Editor’s Note: This post was compiled and created by Scott Andreas, who can be reached on twitter: @cscotta.
Exploring the Durability of IP Connections from Android Devices
We see a lot of phones each day. Our Helium messaging platform serves hundreds of different models of Android devices from over 5100 global network providers in 208 countries via links running the gamut from GPRS to 3G to satellite. In order to maximize reliability and deliverability across our network, we’re continuously analyzing the behavior of our systems and the data available to us about devices in the field. Recently, we’ve taken steps to automate a more thorough analysis of these logs to understand how network interruptions impact individual devices and our system as a whole. This gives us some insight into what’s happening on these devices and the networks to which they connect.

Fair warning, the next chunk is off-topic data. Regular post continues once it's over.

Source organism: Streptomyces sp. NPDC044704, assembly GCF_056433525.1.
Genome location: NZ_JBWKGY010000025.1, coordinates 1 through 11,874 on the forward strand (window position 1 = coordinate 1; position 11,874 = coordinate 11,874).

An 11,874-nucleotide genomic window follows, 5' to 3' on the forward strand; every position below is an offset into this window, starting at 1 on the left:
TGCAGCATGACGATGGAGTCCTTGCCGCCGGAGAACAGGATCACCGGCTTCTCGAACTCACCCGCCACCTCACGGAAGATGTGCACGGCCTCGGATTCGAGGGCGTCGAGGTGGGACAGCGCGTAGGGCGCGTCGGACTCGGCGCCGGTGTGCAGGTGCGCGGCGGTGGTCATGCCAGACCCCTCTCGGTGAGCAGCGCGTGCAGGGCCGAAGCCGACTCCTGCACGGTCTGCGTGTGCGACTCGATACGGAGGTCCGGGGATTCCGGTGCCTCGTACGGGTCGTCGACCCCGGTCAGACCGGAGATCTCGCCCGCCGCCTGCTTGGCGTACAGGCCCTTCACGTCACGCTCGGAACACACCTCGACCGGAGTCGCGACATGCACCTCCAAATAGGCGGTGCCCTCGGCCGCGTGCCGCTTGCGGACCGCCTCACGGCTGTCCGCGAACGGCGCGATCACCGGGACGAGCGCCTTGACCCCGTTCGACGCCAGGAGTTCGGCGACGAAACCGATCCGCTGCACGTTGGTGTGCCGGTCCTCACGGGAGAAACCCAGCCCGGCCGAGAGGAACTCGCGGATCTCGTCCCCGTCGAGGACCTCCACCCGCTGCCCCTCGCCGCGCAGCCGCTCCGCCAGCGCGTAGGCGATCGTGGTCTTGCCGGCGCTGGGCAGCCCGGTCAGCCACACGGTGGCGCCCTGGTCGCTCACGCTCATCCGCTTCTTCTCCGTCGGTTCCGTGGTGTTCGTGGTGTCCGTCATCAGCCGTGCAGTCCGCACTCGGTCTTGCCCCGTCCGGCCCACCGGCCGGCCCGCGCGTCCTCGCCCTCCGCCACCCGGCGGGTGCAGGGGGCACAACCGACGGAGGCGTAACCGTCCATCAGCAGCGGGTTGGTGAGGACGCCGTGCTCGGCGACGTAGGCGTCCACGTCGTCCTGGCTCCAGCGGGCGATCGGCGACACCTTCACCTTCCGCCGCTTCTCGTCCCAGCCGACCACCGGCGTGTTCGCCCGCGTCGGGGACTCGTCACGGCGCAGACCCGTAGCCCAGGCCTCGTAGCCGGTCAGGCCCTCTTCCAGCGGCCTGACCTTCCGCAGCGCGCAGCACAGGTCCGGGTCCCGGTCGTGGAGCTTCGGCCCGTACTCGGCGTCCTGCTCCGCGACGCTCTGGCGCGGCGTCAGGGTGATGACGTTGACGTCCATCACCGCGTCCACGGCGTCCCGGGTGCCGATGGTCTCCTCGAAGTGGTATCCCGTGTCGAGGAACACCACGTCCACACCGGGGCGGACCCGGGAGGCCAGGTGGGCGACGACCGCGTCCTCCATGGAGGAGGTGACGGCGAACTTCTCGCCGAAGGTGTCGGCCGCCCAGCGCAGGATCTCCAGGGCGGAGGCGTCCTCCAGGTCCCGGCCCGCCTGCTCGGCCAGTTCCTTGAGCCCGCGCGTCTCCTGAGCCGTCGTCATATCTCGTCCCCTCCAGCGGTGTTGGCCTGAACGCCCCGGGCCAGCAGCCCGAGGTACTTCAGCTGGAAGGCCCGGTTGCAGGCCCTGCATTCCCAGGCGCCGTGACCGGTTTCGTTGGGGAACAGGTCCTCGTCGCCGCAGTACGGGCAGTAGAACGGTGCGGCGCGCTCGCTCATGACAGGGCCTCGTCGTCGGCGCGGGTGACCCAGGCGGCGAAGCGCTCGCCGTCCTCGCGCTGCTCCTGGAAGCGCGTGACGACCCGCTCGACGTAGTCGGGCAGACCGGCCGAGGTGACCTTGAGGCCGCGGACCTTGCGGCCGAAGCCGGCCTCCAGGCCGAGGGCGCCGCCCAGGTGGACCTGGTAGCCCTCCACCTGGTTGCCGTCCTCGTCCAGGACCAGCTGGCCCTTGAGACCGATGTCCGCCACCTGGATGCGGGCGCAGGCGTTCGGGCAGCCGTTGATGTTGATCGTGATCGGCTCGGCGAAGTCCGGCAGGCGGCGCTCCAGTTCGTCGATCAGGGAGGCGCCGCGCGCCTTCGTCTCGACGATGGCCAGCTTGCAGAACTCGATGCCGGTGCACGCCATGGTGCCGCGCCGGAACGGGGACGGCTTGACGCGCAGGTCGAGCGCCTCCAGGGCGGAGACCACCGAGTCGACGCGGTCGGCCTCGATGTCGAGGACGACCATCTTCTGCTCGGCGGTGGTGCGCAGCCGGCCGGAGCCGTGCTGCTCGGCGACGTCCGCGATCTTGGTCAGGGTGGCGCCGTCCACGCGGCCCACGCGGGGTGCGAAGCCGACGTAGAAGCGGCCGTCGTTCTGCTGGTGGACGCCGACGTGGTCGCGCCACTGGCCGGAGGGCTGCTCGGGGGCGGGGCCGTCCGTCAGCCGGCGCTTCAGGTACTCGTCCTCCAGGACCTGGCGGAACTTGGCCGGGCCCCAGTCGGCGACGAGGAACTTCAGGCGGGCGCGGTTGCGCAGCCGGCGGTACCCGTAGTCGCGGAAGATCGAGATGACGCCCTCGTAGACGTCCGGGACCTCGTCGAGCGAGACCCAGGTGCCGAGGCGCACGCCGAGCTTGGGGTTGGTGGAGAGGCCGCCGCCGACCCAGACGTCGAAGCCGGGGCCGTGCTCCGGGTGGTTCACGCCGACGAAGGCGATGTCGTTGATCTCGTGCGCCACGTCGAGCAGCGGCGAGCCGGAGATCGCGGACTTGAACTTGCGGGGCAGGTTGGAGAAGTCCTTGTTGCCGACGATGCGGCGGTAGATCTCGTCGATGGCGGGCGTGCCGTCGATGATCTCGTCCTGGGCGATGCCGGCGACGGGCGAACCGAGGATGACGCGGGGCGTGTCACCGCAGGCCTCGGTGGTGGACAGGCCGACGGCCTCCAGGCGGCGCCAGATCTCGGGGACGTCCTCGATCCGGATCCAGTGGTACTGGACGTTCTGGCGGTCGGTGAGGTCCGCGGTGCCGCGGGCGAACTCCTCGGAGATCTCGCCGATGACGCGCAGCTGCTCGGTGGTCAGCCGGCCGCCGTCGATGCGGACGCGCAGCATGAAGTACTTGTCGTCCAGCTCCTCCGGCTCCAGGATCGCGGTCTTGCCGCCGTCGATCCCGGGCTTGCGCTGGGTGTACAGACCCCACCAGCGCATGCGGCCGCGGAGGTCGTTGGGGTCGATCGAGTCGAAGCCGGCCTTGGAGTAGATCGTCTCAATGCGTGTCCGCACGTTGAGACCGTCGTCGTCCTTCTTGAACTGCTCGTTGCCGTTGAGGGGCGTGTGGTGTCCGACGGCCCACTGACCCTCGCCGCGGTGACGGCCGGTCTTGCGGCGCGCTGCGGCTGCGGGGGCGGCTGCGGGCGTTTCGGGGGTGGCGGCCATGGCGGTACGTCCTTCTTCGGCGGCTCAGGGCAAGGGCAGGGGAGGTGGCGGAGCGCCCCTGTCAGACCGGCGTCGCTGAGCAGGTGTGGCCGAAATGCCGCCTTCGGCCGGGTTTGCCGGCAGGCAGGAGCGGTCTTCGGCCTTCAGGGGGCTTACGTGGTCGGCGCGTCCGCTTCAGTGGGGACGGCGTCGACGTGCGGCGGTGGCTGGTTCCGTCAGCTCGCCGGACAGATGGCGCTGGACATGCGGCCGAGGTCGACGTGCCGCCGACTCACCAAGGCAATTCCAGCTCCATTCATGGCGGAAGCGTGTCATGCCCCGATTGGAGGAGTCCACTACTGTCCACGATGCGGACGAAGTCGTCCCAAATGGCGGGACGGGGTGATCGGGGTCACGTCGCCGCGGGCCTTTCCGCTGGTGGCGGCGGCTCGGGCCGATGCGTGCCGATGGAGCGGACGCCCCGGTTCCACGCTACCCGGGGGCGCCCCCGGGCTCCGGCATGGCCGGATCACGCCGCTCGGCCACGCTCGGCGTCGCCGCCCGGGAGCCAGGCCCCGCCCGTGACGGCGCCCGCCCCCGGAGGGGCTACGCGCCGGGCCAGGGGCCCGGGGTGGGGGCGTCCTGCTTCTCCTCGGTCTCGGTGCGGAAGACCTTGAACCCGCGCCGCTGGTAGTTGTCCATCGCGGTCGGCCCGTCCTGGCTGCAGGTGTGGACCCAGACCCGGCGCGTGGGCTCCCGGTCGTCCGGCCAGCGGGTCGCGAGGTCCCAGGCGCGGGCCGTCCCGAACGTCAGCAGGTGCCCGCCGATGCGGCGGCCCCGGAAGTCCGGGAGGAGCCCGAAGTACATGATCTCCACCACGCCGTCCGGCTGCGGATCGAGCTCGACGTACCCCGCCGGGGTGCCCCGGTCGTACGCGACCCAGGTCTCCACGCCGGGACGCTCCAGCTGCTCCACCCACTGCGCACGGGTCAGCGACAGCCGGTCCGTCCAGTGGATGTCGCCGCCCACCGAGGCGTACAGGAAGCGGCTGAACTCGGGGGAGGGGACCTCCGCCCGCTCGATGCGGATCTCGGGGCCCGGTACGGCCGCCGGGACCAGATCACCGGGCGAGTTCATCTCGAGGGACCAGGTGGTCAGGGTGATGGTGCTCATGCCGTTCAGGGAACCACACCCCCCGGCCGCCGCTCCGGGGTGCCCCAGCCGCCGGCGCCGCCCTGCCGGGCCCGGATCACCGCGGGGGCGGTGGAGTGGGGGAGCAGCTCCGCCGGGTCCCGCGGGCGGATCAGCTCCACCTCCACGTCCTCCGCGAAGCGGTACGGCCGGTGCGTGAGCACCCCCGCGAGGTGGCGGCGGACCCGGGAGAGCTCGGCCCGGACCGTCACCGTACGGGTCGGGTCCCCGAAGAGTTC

Connection Durability as a Metric
Carriers and industry analysts have conducted many studies on the speed of mobile networks, dropped call stats, and coverage. In this post, however, we explore a different dimension called connection durability. Connection durability refers to the average duration of a mobile IP connection, or more precisely, the average number of times a device’s data connection reconnects throughout the day. While such irregular blips are unlikely to interrupt web browsing or Twitter-checking unless they occur during it, these blips do affect the reliability of background services such as sync and messaging. As these services are the lifeblood of a mobile device, it’s worth looking into what happens over the course of a tumultuous day on a mobile network.
What factors affect connection durability?